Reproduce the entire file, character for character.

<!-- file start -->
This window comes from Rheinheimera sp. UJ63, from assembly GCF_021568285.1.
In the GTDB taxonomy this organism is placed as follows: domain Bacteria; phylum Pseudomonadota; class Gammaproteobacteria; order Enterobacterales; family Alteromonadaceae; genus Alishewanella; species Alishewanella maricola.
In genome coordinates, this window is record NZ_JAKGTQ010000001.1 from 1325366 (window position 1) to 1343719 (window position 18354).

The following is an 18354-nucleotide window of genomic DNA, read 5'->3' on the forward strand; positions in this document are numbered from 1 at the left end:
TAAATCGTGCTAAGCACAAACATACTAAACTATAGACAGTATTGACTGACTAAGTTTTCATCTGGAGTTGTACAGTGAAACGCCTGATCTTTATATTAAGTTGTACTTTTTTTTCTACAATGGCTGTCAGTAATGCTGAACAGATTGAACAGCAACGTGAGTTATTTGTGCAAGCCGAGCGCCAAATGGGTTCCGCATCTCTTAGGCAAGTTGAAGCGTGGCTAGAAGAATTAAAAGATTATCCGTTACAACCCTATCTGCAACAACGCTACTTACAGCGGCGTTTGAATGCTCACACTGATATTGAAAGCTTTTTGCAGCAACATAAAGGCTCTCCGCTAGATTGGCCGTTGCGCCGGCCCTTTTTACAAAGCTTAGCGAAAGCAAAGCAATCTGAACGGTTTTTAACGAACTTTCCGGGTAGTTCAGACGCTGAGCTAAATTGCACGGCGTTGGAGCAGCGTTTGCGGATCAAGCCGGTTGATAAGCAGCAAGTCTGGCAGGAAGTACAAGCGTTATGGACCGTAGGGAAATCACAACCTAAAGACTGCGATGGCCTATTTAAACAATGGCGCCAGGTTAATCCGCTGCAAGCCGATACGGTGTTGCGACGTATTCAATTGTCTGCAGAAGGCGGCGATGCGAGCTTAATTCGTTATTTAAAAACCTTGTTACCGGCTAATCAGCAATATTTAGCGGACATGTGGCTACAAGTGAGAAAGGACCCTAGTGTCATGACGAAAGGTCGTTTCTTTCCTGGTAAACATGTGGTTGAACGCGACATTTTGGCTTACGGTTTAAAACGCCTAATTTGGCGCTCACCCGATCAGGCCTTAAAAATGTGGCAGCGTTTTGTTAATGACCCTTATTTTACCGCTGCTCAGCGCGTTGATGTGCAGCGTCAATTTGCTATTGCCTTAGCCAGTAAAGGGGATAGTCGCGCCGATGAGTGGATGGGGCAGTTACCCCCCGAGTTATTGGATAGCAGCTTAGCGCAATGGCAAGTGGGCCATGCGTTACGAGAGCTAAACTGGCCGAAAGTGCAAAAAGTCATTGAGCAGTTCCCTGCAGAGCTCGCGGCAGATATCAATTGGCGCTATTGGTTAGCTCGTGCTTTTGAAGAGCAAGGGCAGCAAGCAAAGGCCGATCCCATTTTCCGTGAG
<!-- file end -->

This window comes from Rheinheimera sp. UJ63, from assembly GCF_021568285.1.
In the GTDB taxonomy this organism is placed as follows: domain Bacteria; phylum Pseudomonadota; class Gammaproteobacteria; order Enterobacterales; family Alteromonadaceae; genus Alishewanella; species Alishewanella maricola.
In genome coordinates, this window is record NZ_JAKGTQ010000001.1 from 1325366 (window position 1) to 1343719 (window position 18354).

The following is an 18354-nucleotide window of genomic DNA, read 5'->3' on the forward strand; positions in this document are numbered from 1 at the left end:
TAAATCGTGCTAAGCACAAACATACTAAACTATAGACAGTATTGACTGACTAAGTTTTCATCTGGAGTTGTACAGTGAAACGCCTGATCTTTATATTAAGTTGTACTTTTTTTTCTACAATGGCTGTCAGTAATGCTGAACAGATTGAACAGCAACGTGAGTTATTTGTGCAAGCCGAGCGCCAAATGGGTTCCGCATCTCTTAGGCAAGTTGAAGCGTGGCTAGAAGAATTAAAAGATTATCCGTTACAACCCTATCTGCAACAACGCTACTTACAGCGGCGTTTGAATGCTCACACTGATATTGAAAGCTTTTTGCAGCAACATAAAGGCTCTCCGCTAGATTGGCCGTTGCGCCGGCCCTTTTTACAAAGCTTAGCGAAAGCAAAGCAATCTGAACGGTTTTTAACGAACTTTCCGGGTAGTTCAGACGCTGAGCTAAATTGCACGGCGTTGGAGCAGCGTTTGCGGATCAAGCCGGTTGATAAGCAGCAAGTCTGGCAGGAAGTACAAGCGTTATGGACCGTAGGGAAATCACAACCTAAAGACTGCGATGGCCTATTTAAACAATGGCGCCAGGTTAATCCGCTGCAAGCCGATACGGTGTTGCGACGTATTCAATTGTCTGCAGAAGGCGGCGATGCGAGCTTAATTCGTTATTTAAAAACCTTGTTACCGGCTAATCAGCAATATTTAGCGGACATGTGGCTACAAGTGAGAAAGGACCCTAGTGTCATGACGAAAGGTCGTTTCTTTCCTGGTAAACATGTGGTTGAACGCGACATTTTGGCTTACGGTTTAAAACGCCTAATTTGGCGCTCACCCGATCAGGCCTTAAAAATGTGGCAGCGTTTTGTTAATGACCCTTATTTTACCGCTGCTCAGCGCGTTGATGTGCAGCGTCAATTTGCTATTGCCTTAGCCAGTAAAGGGGATAGTCGCGCCGATGAGTGGATGGGGCAGTTACCCCCCGAGTTATTGGATAGCAGCTTAGCGCAATGGCAAGTGGGCCATGCGTTACGAGAGCTAAACTGGCCGAAAGTGCAAAAAGTCATTGAGCAGTTCCCTGCAGAGCTCGCGGCAGATATCAATTGGCGCTATTGGTTAGCTCGTGCTTTTGAAGAGCAAGGGCAGCAAGCAAAGGCCGATCCCATTTTCCGTGAG